CZ.02.1.01/0.0/0.0/ 15_003/0000453

Back to news

Growth Rates of Lymantria dispar Larvae and Quercus robur Seedlings at Elevated CO2 Concentration and Phytophthora plurivora Infection

Slobodan Milanović, Ivan Milenković ,Jovan Dobrosavljević, Marija Popović, Alejandro Solla, Michal Tomšovský and Libor Jankovský


Interactions between plants, insects and pathogens are complex and not sufficiently understood in the context of climate change. In this study, the impact of a root pathogen on a leaf-eating insect hosted by a tree species at elevated CO2 concentration is reported for the first time. The combined and isolated effects of CO2 and infection by the root pathogen Phytophthora plurivora on English oak (Quercus robur) seedlings were used to assess growth rates of plants and of gypsy moth (Lymantria dispar) larvae. For this purpose, two Q. robur provenances (Belgrade and Sombor) were used. At ambient CO2 concentration, the relative growth rates of larvae consuming leaves of plants infected by P. plurivora was higher than those consuming non-infected plants. However, at elevated CO2 concentration (1000 ppm) higher relative growth rates were detected in the larvae consuming the leaves of non-infected plants. At ambient CO2 concentration, lower growth rates were recorded in L. dispar larvae hosted in Q. robur from Belgrade in comparison to larvae hosted in Q. robur from Sombor. However, at elevated CO2 concentration, similar growth rates irrespective of the provenance were observed. Defoliation by the gypsy moth did not influence the growth of plants while P. plurivora infection significantly reduced tree height in seedlings from Belgrade. The results confirm that a rise of CO2 concentration in the atmosphere modifies the existing interactions between P. plurivoraQ. robur, and L. dispar. Moreover, the influence of the tree provenances on both herbivore and plant performance at elevated CO2 concentrations suggests a potential for increasing forest resilience through breeding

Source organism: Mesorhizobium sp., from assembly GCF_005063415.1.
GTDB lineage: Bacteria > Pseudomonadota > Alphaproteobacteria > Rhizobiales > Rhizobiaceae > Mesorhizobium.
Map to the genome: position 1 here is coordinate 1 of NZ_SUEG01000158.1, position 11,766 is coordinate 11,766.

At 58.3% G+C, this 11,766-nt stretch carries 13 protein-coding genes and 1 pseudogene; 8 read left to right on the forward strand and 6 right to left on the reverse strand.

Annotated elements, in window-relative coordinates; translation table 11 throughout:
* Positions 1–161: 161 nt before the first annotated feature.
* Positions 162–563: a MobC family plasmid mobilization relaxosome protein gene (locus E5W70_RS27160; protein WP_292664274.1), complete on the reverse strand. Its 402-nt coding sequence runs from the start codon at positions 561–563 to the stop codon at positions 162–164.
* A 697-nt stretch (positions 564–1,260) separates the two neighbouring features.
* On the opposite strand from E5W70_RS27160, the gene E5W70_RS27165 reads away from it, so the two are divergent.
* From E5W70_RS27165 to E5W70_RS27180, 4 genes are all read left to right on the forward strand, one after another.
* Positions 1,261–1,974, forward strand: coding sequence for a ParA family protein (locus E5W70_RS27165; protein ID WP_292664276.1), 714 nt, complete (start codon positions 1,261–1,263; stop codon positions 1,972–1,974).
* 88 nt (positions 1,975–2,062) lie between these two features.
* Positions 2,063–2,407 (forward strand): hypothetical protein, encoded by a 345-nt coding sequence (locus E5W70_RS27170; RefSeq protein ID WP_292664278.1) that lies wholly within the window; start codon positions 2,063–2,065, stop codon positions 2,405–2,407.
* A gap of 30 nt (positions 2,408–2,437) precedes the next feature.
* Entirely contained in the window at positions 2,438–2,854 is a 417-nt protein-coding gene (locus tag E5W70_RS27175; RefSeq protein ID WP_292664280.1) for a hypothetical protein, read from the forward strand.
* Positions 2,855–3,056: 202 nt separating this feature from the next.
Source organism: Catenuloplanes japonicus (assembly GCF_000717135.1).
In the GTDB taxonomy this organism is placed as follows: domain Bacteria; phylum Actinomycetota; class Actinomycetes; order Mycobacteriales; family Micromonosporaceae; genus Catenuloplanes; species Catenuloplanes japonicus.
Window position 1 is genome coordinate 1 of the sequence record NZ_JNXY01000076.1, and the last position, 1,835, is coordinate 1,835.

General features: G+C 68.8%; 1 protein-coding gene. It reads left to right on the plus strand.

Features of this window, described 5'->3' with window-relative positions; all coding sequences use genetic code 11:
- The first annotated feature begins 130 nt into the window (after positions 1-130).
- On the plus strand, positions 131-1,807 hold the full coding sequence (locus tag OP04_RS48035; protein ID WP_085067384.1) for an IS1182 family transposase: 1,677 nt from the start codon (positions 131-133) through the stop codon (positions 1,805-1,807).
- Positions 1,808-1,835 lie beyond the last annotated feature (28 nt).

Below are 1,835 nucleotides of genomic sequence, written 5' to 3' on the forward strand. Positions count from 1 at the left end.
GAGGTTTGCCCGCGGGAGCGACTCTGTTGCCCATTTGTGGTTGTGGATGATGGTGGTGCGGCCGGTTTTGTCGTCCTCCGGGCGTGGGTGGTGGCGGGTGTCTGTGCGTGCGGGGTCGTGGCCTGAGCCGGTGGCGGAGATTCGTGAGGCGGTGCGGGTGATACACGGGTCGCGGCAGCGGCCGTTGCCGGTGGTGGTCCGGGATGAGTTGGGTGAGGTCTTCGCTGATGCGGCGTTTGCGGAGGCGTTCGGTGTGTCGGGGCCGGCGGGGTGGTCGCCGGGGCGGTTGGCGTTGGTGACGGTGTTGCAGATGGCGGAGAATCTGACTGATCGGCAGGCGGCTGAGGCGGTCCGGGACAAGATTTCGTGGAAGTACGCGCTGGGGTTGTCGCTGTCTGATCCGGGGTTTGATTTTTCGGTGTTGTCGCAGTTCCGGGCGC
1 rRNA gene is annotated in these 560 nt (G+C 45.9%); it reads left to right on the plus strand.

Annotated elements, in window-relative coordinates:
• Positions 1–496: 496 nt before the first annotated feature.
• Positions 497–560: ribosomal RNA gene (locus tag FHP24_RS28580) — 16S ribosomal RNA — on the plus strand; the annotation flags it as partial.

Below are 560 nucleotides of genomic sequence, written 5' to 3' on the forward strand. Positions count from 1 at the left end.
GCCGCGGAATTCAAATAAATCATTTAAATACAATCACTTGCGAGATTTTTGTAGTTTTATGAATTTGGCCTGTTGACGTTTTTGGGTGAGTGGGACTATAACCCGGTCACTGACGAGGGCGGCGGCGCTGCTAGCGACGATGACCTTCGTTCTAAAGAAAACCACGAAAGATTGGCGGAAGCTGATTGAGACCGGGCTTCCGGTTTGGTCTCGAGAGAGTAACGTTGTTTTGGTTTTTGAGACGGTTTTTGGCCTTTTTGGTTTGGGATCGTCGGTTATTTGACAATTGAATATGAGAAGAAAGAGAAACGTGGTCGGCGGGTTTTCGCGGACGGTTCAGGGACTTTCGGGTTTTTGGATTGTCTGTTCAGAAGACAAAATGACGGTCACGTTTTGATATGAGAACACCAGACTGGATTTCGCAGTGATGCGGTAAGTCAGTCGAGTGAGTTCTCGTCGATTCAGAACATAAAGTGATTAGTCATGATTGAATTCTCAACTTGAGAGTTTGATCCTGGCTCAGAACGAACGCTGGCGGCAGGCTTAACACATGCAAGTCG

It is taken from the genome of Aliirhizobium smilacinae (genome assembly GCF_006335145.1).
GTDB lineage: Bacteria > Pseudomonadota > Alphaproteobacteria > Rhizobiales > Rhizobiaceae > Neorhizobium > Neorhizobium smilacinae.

Link to publisher